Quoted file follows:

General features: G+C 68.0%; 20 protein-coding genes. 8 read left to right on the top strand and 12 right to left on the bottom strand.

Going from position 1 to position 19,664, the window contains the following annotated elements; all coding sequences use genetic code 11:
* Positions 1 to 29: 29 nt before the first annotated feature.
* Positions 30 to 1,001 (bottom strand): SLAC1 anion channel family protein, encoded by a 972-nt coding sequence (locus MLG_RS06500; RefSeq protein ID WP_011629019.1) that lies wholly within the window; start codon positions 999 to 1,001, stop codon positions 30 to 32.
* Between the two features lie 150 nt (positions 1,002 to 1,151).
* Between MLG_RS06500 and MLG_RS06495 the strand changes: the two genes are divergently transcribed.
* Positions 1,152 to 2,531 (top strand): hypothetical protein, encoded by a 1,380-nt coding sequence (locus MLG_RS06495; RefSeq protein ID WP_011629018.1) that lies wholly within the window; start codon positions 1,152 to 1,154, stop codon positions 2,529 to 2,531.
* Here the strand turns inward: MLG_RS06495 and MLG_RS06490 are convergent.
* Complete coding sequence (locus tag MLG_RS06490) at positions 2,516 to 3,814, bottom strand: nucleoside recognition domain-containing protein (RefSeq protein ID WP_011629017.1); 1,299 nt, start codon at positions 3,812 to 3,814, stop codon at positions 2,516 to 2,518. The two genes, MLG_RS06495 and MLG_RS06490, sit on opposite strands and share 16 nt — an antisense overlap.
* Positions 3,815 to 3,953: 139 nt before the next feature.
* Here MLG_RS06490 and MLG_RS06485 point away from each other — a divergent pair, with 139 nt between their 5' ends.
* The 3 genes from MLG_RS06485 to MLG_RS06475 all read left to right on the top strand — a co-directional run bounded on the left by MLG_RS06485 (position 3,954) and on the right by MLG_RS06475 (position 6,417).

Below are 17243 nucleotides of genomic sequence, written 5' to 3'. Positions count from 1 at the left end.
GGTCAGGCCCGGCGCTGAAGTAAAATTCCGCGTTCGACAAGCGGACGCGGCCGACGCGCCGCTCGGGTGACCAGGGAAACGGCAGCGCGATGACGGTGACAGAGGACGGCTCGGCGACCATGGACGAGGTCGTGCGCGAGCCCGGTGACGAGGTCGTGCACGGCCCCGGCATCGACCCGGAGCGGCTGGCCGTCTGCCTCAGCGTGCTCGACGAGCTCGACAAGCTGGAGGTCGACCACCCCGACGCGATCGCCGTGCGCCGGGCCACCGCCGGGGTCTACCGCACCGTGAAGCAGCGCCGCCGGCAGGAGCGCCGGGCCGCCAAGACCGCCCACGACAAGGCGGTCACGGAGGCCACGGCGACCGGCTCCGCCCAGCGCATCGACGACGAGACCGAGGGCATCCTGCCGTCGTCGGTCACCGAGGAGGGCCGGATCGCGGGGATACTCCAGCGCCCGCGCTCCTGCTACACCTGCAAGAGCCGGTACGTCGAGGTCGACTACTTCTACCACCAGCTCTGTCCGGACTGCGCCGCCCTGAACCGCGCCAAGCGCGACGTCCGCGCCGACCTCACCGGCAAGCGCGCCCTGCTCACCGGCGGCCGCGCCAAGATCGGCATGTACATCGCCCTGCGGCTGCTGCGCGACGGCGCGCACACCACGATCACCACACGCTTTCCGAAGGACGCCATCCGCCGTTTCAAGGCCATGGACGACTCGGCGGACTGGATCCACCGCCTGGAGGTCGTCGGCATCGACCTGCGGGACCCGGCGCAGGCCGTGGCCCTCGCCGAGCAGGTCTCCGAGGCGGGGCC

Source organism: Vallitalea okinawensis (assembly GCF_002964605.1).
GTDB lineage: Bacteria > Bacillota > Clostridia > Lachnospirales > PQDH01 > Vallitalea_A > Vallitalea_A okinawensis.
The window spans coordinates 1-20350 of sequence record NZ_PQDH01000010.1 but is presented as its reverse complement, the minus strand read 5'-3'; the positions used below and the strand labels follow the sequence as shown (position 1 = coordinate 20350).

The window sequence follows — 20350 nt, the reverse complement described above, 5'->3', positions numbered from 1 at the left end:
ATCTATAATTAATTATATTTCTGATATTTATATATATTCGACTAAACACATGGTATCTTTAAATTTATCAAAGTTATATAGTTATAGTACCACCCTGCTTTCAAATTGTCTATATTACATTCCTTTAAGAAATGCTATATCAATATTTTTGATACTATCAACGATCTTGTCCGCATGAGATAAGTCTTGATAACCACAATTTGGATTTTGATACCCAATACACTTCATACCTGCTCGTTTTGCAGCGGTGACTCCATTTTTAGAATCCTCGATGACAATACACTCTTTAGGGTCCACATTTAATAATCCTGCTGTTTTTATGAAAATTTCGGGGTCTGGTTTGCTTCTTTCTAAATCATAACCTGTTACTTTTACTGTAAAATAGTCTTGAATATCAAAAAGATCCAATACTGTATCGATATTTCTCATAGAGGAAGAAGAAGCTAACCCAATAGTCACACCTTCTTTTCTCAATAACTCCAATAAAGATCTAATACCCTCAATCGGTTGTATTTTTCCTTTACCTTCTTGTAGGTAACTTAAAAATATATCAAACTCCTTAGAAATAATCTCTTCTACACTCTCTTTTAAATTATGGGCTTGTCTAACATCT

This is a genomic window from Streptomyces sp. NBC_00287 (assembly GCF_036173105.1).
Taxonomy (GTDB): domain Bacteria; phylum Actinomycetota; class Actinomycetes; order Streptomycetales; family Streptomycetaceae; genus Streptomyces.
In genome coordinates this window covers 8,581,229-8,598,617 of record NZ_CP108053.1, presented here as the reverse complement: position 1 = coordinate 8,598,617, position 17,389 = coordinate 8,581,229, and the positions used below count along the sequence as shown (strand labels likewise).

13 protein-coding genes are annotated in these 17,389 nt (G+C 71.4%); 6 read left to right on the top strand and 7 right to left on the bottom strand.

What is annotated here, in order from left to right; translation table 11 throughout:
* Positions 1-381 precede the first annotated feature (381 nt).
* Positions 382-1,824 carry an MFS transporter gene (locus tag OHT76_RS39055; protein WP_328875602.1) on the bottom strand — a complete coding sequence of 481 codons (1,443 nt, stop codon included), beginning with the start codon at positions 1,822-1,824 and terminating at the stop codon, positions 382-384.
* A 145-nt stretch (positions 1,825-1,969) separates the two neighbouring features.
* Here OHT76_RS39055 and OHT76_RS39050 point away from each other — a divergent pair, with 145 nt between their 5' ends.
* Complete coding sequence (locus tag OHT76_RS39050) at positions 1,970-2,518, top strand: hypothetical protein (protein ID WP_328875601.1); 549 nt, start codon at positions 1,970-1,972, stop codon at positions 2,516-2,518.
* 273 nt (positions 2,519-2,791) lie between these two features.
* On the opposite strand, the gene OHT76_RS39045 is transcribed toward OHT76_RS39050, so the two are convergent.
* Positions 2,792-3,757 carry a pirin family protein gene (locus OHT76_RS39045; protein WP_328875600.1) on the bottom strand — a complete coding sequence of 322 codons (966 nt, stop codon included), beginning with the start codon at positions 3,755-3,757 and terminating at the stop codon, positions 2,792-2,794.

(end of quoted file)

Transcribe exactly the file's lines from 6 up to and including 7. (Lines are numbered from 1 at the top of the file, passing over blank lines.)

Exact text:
* Between MLG_RS06500 and MLG_RS06495 the strand changes: the two genes are divergently transcribed.
* Positions 1,152 to 2,531 (top strand): hypothetical protein, encoded by a 1,380-nt coding sequence (locus MLG_RS06495; RefSeq protein ID WP_011629018.1) that lies wholly within the window; start codon positions 1,152 to 1,154, stop codon positions 2,529 to 2,531.